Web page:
James Lee and Natasha Dijkhoff are both graduates of Duncan of Jordanstone College of Art. They both live and work in Dundee – James is the Gallery Manager at Meadow Mill Wasps Studios and Natasha is a printmaking technician at Dundee University. Both artists, it seems, share a love of shapes and texture, but they each have their own very distinct style. Natasha is influenced by the abstract – the power of words, spells and magic; James by minimalism, structure, geometry and space. The two different languages are both equally powerful, although at first glance the dichotomy between the two isn’t obvious. Once explained, the differences become clear.
The first thing you notice on entering the inconspicuous Tin Roof warehouse, apart from the evocative smell of turpentine, is a bright pink exercise ball. It is part of a larger work by James which carries a political message – that we are slaves to a capitalist system, driven by consumerism. The artist conveys this by the clever positioning of the Conservative Election Manifesto of 2010 alongside other objects such as an empty Coke bottle. A caption may be helpful to explain the artist’s thinking behind this piece; however it could be argued that in the spirit of independent thought, we should be free to make up our own minds about what we are seeing. In this piece the artist encourages us to think deeply about the political status quo, and to consider whether or not we wish to accept it without question.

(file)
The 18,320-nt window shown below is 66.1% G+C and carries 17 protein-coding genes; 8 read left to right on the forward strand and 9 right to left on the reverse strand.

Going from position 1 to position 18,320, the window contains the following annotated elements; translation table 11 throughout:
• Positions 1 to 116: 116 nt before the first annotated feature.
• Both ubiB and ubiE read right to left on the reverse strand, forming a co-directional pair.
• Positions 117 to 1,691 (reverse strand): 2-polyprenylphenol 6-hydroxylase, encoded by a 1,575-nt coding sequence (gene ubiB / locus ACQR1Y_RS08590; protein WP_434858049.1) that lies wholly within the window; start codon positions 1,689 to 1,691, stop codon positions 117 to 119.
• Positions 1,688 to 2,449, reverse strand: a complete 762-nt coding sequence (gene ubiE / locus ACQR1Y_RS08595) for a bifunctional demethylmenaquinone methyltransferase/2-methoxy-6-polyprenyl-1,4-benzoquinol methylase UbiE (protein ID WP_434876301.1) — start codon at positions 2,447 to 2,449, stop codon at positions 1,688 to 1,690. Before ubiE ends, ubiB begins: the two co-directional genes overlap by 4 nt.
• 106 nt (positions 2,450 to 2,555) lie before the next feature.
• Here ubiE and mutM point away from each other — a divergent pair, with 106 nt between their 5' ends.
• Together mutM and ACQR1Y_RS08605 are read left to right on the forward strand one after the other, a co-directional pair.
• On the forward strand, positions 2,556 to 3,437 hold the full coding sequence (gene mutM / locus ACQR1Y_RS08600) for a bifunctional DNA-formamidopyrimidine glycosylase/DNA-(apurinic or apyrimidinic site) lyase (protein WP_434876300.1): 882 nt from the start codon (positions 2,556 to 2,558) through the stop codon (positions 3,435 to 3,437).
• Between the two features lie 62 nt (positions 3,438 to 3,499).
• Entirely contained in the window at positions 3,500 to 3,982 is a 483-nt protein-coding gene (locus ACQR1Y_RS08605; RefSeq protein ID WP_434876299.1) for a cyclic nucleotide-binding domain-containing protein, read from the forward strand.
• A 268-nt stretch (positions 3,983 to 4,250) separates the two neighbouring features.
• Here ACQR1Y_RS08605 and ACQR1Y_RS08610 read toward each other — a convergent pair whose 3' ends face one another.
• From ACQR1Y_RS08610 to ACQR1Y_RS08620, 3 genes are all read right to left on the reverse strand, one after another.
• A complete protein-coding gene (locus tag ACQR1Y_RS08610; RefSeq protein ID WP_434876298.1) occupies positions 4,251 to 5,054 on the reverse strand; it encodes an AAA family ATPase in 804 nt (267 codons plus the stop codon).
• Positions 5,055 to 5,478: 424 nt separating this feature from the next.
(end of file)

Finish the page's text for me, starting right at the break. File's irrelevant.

James’s work is serene, unassuming and restrained. One piece, entitled Exoplanets in Unnamed System, consists of a series of nine circles of different colours which represent the planets. The circles of paper have a calming effect on the viewer. From a distance the individual circles form a satisfying whole; it is not until you look closely, that you can see the subtle textures. The work is fragile and could easily disintegrate under your fingers. Perhaps this is a message James wants to convey – how fragile and beautiful the world is, and how easily it can be destroyed.
Natasha’s work is bold and expressive. The exhibition title In No Cite There is Surrender is taken from a line in one of her poems, which she has embedded within a screen print. Both Natasha and James are creative writers as well as artists, and Natasha often uses sections of her writing, as well as individual words and letters, to make strong textual statements in her art. She uses black paint like graffiti to draw thick lines and shapes on different surfaces – acetate, tracing paper, mirrored card, brown paper, plastic sheeting.
Taken as a whole, this exhibition is a perfect blend of shapes, colours and textures. But look closely and you will see two distinct opposing forces. Natasha uses a wide and varied palette and her pieces contain highly expressive gestures. James’s pieces are muted or tonally neutral and contain no direct mark-making. Each one complements the other perfectly.